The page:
We want to show how she’s had to face Republican dirty tricks in the past and how she’s determined to go to Washington to really try to set the country on the right track again. Part of that is obviously President Trump as well. She disagrees with just about everything he’s done as president. The fact that he also pardoned Scooter Libby is an interesting part of the story and is just more motivation for her to come to Washington and to really try to set things right.

There’s been some pushback on the claim in the ad that Scooter Libby is the one who leaked Plame’s identity.

You can go to her website and they now have released a statement about this stuff. He absolutely was part of the leaking of her identity. I mean, there were at least six documented reporters who were reached out to by various people within the Bush administration, including Scooter Libby talking to the New York Times directly.

How would you describe your overall philosophy toward making campaign ads?

I have two goals with every ad. The first is to capture the candidate’s personality and their message as faithfully as possible, and then the second goal is to create something that people will want to watch. The trouble with most political advertising is people can’t stand it. They enter this conversation, so to speak, determined to ignore it because they have so much dislike for political communication.

One person who isn’t so fond of political advertising—at least negative political advertising—is John Hickenlooper. You made an unusual ad for him in 2010, where he’s showering with his clothes on.

That one came from a meeting I had with John Hickenlooper where we were talking about just the future ads that we were going to make. “Everybody tells me I have to ride a horse in a political ad,” was one thing that he said, because in the West everybody thinks that you’ve got to show the candidate on a horse. That was one thing I stored away.

He was really adamant about how much he disliked negative ads and was absolutely not going to run a negative ad in the campaign. I was determined to not do what I thought was the typical ad where you have the candidate watching the TV set and the negative ads playing and they hold up the remote and they pause it and they turn to the camera and they start decrying mudslinging. Then I just started thinking, well, how can we demonstrate how much he dislikes political negative attacks? The idea just ran through my head that, well, every time I see one, I feel like I need to take a shower.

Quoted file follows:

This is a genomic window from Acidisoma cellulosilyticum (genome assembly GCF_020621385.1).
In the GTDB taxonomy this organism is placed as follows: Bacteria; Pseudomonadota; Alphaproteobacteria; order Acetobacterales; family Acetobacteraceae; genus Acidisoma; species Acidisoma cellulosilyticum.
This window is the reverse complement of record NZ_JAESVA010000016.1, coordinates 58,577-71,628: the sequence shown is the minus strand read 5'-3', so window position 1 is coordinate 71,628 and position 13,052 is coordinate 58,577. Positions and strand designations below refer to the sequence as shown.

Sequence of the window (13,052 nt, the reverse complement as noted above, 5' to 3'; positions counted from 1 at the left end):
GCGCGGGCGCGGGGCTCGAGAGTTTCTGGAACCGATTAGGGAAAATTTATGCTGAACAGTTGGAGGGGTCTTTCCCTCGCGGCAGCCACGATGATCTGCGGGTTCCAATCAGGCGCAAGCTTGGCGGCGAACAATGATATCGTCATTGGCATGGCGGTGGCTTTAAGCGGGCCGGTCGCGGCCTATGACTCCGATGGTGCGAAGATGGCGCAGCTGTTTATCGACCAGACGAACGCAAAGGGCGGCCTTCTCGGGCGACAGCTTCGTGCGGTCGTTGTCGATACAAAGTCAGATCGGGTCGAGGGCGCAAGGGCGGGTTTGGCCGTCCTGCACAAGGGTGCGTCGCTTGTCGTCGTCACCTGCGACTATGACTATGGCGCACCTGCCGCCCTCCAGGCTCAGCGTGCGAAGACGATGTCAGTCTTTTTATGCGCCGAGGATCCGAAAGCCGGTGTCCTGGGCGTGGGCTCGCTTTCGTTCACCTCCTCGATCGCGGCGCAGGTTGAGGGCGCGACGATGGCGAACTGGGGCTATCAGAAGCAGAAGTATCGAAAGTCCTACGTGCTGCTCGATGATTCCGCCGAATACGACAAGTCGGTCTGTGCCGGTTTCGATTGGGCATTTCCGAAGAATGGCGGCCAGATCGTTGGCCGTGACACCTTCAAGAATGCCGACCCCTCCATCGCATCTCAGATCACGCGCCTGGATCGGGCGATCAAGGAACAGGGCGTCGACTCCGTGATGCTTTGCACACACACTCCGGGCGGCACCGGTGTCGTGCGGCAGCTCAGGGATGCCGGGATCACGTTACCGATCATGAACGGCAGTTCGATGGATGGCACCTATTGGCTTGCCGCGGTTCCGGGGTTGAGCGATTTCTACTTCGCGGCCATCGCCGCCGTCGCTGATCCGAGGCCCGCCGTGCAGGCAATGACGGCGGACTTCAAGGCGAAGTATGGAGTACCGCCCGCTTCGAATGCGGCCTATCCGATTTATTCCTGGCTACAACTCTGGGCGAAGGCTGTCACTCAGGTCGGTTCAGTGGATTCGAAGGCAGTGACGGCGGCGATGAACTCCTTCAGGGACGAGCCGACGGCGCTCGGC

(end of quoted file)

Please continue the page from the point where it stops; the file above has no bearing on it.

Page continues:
From that moment, it took me about 15 minutes to write the script. Once the idea comes, then it’s easy. The hardest part is just coming up with the idea. Like in every ad, Gov. Hickenlooper weighed in on the script language, just like Valerie did on her ad and Jason Kander did when I had him build an assault weapon blindfolded. All of these things, all of these ads are collaborative in nature, but you’ve got to hope you get that thunderbolt from the sky that comes and gives you the idea.

What are your own pet peeves for political ads?

I think most political ads resort to the same usual clichés, the candidate in a hard hat at a construction site, the candidate reading a book to children in the classroom, the candidate talking with seniors at a picnic bench. Voters see these scenes over and over and over again and they just immediately tune out the ad because it looks like literally 10,000 ads they’ve probably seen before over the course of their lifetime. You have this medium where you can capture a personality, you can tell a story, you can move people emotionally. To me, it’s doing a disservice to a candidate if you’re not trying to use every tool at your disposal to make a convincing case for why your candidate is the best person running.

What’s an ad that does that successfully?

Among my favorite ads are for Ronald Reagan, the “Morning in America” ads from 1984. They were made by a now-deceased ad man named Hal Riney. It was the only political thing he ever did. He was much better known for Gallo wine and Saturn cars and airline ads. He had this beautiful writing style and he applied it to those ads. It’s a little bit of a more old-fashioned technique of a narrator, a voice of God narrating the ad, but the writing is beautiful and the imagery is beautiful.

You make ads for a lot of Democrats. Would you ever make an ad for a Republican?

I ultimately will only work for people that I really believe in. I’m a strong Democrat. I work for Democrats of all stripes. I don’t know how you can do this year after year if you don’t really believe in the people you’re working for.

Is there any ad out there for a Republican that you thought was well executed, even if you didn’t necessarily agree with it?

I liked an ad that they did, “Squeal,” for Joni Ernst’s Senate campaign, about pigs and making them squeal in Washington. It’s clever and humorous and a little bit shocking. And there’s a phenomenal ad for Gov. [Greg] Abbott in Texas that was done for his reelection. It was made by a firm called Stevens Reed Curcio & Potholm. It’s an incredibly powerful story that had to do with his disability from being paralyzed and being an inspiration to younger people. Just phenomenal.